Compensation Staff




Total incentive compensation staff levels range from one to four people, with slightly higher levels for one to two people. In 50% of cases, the incentive compensation staff comprises of only full time employees. The remaining respondents commented how the split between full-time and part-time staff looks in their respective institutions. 
When looking historically at how the current staff levels compare with last year’s numbers, we see that for 60% of participants, there have been no changes made. The compensation staff has been added within the past 12 months in 36% of institutions. 
In comparison, when looking at the RMA 2017 Incentive Compensation survey that was distributed to banks with asset sizes between $10 billion and $250+ billion, close to 17% of participants have decreased compensation staff in the last 12 months, and 58% have added staff (with a majority adding just one person to their team). All indicated that they did not plan on any additional changes in 2018. 



Incentive Plan Monitoring

We asked our participants to comment on their practice regarding auditing their incentive compensation program. Participants provided various examples of who participates in the audit process.  


Based on the recent attention to sales practices issues, we were interested in the efforts that companies make when investing in technology or processes to help them capture valuable information that will provide them with a more holistic view. The tools used will allow banks to monitor and aggregate information such as: account opening activity, documentation of customer consent, customer complaints specific to sales practices, social media trends, internal employee hotline reporting, whistleblowing incidents, and other HR-related inputs. Banks are split between investing (52%) and not investing (48%) in the technology. Some examples of technology mentioned in the survey included: CRM systems, Horizon, Salesforce, and Paylocity.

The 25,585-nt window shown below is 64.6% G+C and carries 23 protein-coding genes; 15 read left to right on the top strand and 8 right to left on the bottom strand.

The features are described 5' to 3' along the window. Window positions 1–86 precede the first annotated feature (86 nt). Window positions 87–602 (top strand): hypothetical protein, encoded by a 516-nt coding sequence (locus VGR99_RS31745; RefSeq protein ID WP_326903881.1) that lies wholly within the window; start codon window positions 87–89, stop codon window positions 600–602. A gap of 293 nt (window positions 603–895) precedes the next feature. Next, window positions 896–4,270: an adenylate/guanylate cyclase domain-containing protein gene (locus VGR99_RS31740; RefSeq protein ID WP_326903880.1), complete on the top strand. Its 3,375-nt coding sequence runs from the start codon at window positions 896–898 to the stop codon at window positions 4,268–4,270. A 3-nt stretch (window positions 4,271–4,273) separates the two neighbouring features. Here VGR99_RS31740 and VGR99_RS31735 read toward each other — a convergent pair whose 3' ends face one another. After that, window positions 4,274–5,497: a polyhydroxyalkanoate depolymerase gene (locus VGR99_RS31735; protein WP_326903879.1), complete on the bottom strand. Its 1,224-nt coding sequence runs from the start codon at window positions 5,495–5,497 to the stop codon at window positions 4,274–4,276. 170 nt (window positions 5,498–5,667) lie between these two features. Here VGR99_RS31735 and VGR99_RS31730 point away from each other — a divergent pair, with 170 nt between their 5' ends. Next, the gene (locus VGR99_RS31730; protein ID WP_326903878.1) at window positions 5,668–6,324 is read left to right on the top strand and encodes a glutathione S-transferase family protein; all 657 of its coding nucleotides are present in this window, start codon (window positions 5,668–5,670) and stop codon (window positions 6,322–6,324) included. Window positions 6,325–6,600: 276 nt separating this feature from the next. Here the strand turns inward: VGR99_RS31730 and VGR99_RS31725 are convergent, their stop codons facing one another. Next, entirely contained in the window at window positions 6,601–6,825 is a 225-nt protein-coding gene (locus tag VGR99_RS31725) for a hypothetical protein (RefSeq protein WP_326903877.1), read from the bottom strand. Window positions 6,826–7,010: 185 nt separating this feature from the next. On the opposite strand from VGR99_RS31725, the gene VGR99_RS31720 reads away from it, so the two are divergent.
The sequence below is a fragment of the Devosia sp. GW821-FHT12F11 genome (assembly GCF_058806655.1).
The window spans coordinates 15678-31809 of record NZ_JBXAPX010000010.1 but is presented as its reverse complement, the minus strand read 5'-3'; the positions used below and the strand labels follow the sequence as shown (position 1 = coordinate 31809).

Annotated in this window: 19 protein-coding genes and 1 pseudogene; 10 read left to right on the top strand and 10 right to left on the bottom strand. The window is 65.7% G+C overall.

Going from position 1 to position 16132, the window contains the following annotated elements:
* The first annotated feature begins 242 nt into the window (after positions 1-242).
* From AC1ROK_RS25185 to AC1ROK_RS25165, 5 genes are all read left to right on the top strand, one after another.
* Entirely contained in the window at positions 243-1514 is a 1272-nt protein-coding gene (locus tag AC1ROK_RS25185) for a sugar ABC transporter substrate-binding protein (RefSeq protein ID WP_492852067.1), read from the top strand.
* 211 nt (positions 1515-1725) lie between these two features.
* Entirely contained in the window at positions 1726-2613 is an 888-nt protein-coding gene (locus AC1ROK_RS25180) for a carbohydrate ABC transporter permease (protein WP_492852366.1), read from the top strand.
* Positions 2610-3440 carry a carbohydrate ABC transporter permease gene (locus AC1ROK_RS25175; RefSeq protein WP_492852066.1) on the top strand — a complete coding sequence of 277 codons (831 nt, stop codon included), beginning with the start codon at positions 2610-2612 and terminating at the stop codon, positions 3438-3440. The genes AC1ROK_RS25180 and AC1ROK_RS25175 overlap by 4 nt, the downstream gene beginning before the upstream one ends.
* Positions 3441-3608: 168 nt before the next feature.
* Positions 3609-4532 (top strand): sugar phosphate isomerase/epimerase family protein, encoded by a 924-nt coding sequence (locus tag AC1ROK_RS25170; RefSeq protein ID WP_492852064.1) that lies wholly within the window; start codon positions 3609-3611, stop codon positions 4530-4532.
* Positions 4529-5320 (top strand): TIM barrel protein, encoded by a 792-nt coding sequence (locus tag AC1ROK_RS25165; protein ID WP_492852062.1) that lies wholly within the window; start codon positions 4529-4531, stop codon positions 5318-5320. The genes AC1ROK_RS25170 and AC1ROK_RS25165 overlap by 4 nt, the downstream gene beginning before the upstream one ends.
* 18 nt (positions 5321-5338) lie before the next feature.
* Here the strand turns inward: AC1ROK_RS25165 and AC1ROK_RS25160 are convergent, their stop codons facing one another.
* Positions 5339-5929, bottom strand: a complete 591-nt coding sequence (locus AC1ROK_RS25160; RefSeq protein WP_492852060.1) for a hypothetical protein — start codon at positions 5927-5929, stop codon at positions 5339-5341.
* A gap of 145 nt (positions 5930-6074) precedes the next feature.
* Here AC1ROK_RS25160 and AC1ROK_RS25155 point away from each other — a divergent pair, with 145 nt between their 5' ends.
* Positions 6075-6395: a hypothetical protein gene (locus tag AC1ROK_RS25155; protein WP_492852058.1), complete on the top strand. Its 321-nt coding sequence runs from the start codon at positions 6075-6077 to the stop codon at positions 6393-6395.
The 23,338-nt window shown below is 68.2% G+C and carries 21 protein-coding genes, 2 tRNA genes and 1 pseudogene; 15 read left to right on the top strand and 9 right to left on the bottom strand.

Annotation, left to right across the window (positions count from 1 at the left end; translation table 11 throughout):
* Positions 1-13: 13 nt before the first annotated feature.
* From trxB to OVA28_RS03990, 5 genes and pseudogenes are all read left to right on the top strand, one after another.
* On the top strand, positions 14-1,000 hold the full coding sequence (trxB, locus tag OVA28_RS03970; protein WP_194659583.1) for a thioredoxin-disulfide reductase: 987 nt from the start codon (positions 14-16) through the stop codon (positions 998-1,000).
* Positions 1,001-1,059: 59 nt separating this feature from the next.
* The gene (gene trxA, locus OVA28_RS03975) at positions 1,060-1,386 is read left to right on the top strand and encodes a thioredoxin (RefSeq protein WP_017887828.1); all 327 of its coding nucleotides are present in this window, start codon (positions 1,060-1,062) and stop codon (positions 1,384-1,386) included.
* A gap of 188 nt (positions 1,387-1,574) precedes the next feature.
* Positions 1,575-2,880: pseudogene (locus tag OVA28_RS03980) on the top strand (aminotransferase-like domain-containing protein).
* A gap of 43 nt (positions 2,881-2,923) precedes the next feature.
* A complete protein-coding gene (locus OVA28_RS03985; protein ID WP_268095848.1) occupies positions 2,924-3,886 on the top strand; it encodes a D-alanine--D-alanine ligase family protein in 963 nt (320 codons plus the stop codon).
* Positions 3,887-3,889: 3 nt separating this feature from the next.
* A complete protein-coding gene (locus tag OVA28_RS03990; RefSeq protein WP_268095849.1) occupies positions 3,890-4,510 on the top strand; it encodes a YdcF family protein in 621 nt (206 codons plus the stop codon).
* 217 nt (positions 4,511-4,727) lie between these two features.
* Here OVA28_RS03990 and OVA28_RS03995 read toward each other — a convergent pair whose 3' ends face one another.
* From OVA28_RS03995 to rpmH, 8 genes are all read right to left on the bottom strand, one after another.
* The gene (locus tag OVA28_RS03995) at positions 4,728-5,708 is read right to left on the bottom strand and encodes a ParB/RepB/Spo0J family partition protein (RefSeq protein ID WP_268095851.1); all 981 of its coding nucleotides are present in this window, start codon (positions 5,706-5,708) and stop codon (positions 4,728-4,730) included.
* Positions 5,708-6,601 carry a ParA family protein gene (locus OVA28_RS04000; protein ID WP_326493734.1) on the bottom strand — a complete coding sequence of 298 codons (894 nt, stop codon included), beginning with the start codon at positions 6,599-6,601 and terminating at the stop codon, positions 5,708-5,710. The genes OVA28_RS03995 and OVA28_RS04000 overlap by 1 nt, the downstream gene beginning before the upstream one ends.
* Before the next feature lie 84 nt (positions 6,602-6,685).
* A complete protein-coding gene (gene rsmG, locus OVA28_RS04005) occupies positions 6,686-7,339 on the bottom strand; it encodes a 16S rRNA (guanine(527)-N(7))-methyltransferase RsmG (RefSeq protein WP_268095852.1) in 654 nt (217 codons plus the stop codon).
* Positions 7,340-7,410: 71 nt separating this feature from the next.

Banks Are Split between Investing and Not Investing in Technology

pie chart showing 48% not investing and 52% investing

Compare to 2017

When comparing the results from the RMA 2017 Incentive Compensation survey that was distributed to banks with asset sizes between $10 billion and $250+ billion, about 83% continue to invest in technology or processes that will help them monitor and aggregate information about processes and trends in order to provide a more holistic, enterprise view of their sales practices.  



Other: Lending and Mortgage Origination

collaborating businessmen




When it comes to mortgage origination, 85% of institutions provide their originators with base salary and incentives.

When asked if incentives are based on gross loans or net loans, in a majority of cases (28%), they are based on gross loans. Companies use various tools to reduce incentive compensation, with some of them being charge-offs (47%) or past due loans (23%). Loan officers are being incentivized in 80% of cases. 

When it comes to mortgage origination, 85% of institutions provide their originators with base salary and incentives. The processors in 68% of responding banks do not receive per file fee nor other types of incentives. 

RMA thanks the community banks for contributing to this benchmarking study. The full report is available to only those institutions that contributed to the study.

The RMA staff members contributing to the study were Edward J. DeMarco, Jr., and Sylwia M. Czajkowska.

View the Executive Summary from the 2017 Incentive Compensation Survey. 

About RMA

The Risk Management Association (RMA) is a not-for-profit, member-driven professional association serving the financial services industry. Its sole purpose is to advance the use of sound risk management principles in the financial services industry. RMA promotes an enterprise approach to risk management that focuses on credit risk, market risk, operational risk, securities lending, and regulatory issues.